Q: Is the ownership of money that goes into a joint account tracked with regards to who contributed the funds into the account?
For instance, my wife and I have a joint checking account. Most of the money that goes into the account is from my retirement and some from her retirement funds. We use the money to pay for our housing expenses, yet at any time either of us can withdraw the entire balance. Does it matter?
A: Tracked? That’s an interesting question. We wonder what made you think about this.
To start, a joint checking account is an account where each of the owners in the account own and control all of the funds in the account. This means that any owner has the ability to withdraw all of the funds at any time. It doesn’t matter who put the money in or who takes the money out. For purposes of the account, any owner can deposit money into the account and any owner can withdraw all of the money from the account.
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The second important thing to know about a joint account is that upon the death of one owner, the other owner (or owners) become the sole owners of the money in the account. So, if a husband and wife have a joint account, and the wife dies, the husband becomes the sole owner of all remaining funds in the account.
The financial institution that holds those funds does not track who deposited money into the account. Once any owner of the account deposits funds, those funds become jointly owned and available for use by all of the account holders.
When you ask whether it matters who withdraws the funds and whether those transactions are tracked depends on a couple of situations. If your question relates to federal income tax issues, you should know that once the money from both of you is deposited into the joint account, you or your spouse would be responsible for any tax issues relating to where the money originated. For example, if your money came from an IRA account, you’d owe tax on the funds withdrawn.
On the other hand, if the money in the joint account is used to pay interest on a home mortgage loan, payment to charitable institutions, payments for your home’s real estate taxes, or other IRS deductible expenses, you’d want to track those expenses so that you can take the deductions on your federal income tax return.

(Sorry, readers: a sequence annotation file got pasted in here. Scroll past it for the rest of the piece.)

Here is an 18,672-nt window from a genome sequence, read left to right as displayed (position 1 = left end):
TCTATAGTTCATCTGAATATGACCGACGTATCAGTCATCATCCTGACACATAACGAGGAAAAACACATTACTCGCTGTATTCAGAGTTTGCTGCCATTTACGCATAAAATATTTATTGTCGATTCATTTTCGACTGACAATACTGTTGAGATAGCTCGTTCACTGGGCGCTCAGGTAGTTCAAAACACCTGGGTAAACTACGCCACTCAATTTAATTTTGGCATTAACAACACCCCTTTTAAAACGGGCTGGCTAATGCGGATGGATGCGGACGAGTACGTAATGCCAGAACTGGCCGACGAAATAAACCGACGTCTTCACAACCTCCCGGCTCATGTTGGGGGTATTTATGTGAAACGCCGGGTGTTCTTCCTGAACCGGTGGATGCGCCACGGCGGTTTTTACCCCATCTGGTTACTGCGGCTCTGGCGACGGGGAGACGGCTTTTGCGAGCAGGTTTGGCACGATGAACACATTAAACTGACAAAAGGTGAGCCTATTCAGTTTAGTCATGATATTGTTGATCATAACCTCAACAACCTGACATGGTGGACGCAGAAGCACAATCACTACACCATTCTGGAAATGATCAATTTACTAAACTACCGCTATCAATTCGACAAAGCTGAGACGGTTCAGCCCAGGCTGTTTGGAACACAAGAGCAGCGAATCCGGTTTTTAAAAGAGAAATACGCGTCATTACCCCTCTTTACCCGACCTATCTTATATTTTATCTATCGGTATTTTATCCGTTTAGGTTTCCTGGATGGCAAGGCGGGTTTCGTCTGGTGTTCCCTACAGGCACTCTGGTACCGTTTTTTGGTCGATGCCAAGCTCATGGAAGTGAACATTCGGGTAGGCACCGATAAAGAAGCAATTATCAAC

You and your wife may have an arrangement where you each split the household costs equally. If you use your joint account for your household expenses and each of you deposit equal amounts into the account, you should have no issues.
However, we know that joint account holders don’t always deposit equal amounts into a joint account. It’s up to the two of you to keep track of your deposits into the account and the expenses paid out of the account. The two of you could calculate how much each of you has contributed in deposits and payments from time to time, and then settle up.
As we write this, we have to wonder why spouses or long-term partners with a good working relationship would deal with their money in this somewhat complicated way. It feels as though there is an easier answer. But, we also know that there are many ways for couples to handle their money. We’ll leave that issue for a separate column.
Does it matter whether housing expenses are paid out of your retirement money, your spouse’s retirement money, or a joint bank account? It shouldn’t. Unless you have children from a prior relationship and are setting up separate estates for those children (or your other heirs). In that case, you may want to make sure you are paying expenses equally.
As you use retirement funds and deposit those funds into a joint account, the real issue for you is how you get taxed on the withdrawal of retirement funds from an IRA or 401(k) account. You get taxes by the IRS on your withdrawal of those funds (and if you take money out before you are 59 1/2 you will likely also pay a penalty). If you’re paying 80% of the expenses from your qualified retirement account, then you would owe more in taxes than your spouse. Still, when you spend money on certain household expenses such as property taxes, you are entitled to deduct up to $10,000 that you paid toward local real estate taxes.
If you have questions on withdrawals from your IRA or 401(k) account to pay for your household expenses, you might want to talk to a financial advisor. When it comes to issues around paying taxes (and which account will be best), talk to an estate attorney or tax advisor to get more detail.
(Ilyce Glink is the author of “100 Questions Every First-Time Home Buyer Should Ask” (4th Edition). She is also the CEO of Best Money Moves, an app that employers provide to employees to measure and dial down financial stress. Samuel J. Tamkin is a Chicago-based real estate attorney. Contact Ilyce and Sam through their website, bestmoneymoves.com.)